Another way to reduce stickiness is to cover the handles and hinges of the door. Use painter’s tape to cover every inch of the door hinges and handles. This is typically one of the first few things you should do while prepping the door for painting.
Cover the Floor
It is almost impossible not to spill some paint around the working area when painting. Unfortunately, the floor might get sticky with paint all over it.
To keep your floor from getting sticky, cover it. You could use a newspaper, a rag, or anything else that can protect the floor from paint.
Prime the Door
Priming involves applying a primer on the sanded door. With your door primed, the paint will stick well. Also, the door will not get stained readily.
Leaving dust on the door before priming will ruin the process. So, before priming, ensure you remove all residue from sanding. You could use a damp cloth to wipe the dust off for best results.
After dusting the door, apply the primer and allow it to dry.
3. Follow an Appropriate Painting Process
If you follow an appropriate process while painting, you won’t have to worry about the door sticking since the finish will come out perfect.
Before you start painting, ensure the primer is dry.
You may use either oil-based paint or latex paint for your doors. It all depends on what you want.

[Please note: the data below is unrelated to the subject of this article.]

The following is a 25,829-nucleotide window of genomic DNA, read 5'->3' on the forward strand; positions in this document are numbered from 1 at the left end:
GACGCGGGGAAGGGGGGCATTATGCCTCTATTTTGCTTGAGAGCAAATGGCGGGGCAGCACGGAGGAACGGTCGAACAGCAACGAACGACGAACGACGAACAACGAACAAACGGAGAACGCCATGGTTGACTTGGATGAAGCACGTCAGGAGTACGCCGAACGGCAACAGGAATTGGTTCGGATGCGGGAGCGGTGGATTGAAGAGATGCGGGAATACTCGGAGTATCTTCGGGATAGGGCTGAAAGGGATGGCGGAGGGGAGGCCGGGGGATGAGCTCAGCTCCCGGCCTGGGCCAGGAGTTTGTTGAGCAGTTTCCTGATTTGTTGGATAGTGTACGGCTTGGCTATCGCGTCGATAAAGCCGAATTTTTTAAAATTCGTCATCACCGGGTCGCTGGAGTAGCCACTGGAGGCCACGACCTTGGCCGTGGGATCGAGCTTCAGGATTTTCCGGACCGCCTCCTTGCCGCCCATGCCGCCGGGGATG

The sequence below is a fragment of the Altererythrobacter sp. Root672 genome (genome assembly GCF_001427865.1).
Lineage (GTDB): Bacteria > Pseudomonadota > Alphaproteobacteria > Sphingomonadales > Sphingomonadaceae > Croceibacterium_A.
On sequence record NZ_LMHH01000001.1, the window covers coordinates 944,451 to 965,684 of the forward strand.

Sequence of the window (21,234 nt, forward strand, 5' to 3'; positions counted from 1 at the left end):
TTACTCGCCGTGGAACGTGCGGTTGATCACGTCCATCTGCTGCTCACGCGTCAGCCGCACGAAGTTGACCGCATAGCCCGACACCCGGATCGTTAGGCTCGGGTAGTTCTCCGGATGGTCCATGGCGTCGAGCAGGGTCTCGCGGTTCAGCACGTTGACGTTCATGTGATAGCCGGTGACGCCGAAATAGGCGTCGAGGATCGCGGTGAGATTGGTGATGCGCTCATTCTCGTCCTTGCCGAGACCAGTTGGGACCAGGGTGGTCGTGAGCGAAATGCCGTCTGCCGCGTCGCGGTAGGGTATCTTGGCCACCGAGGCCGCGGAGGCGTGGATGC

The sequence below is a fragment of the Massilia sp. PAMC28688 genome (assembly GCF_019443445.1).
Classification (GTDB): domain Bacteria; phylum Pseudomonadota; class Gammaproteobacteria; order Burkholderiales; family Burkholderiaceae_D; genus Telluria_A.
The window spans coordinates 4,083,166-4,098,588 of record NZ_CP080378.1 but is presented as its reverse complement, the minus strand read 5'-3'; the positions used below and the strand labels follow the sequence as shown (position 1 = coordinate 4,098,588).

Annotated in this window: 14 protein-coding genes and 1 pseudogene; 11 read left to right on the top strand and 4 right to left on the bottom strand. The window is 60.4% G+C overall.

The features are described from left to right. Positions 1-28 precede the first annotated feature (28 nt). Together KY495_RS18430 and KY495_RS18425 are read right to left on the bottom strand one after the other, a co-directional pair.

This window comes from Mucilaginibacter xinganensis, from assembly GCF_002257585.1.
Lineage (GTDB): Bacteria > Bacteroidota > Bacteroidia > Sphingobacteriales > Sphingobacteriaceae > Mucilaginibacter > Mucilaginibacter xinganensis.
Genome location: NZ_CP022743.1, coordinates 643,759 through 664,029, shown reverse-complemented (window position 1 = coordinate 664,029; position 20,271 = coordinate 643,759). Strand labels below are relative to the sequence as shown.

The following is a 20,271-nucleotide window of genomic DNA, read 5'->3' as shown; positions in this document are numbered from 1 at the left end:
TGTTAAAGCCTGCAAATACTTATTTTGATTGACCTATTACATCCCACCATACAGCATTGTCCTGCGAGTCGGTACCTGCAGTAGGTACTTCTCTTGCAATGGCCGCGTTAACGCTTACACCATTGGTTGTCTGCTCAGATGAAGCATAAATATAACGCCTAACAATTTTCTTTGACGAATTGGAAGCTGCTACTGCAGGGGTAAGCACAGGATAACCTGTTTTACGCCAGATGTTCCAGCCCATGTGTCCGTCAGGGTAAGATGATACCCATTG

In the past, oil-based paints were the preferred option because of their durability, finish, stain resistance, and more. But advancements in latex paint production have afforded the market some durable, stain-resistant paints with smooth finishes.
To paint your door, do the following:
- Place the door in a work area that will provide protection from paint stains.
- Lay the door flat on the ground.
- Paint one side of the door and let it dry. Latex paint should dry in as little as 1 to 2 hours, but if you want to recoat latex paint, you should wait 4 hours. Oil-based paint dries in around 6 to 8 hours, but you should wait 24 hours if you intend to recoat oil-based paint. The recoating times are vital; if you do not follow them, you may keep the paint from drying properly, making the door sticky.
- Once the paint is dry, flip the door to the other side and paint.
- When the paint on both sides of the door is dry, move to the edges and paint those.
- Once all the sides of the door are dry, examine the paint finish for bubbles and bumps. If there’s any, sand those spots and repaint them.
- You may recoat all sides of the door if necessary. Just ensure the paint layers are not too thick.
- Once you are sure the door is very dry, reattach it to the hinges. (When dry, the paint will not feel sticky to your fingers.)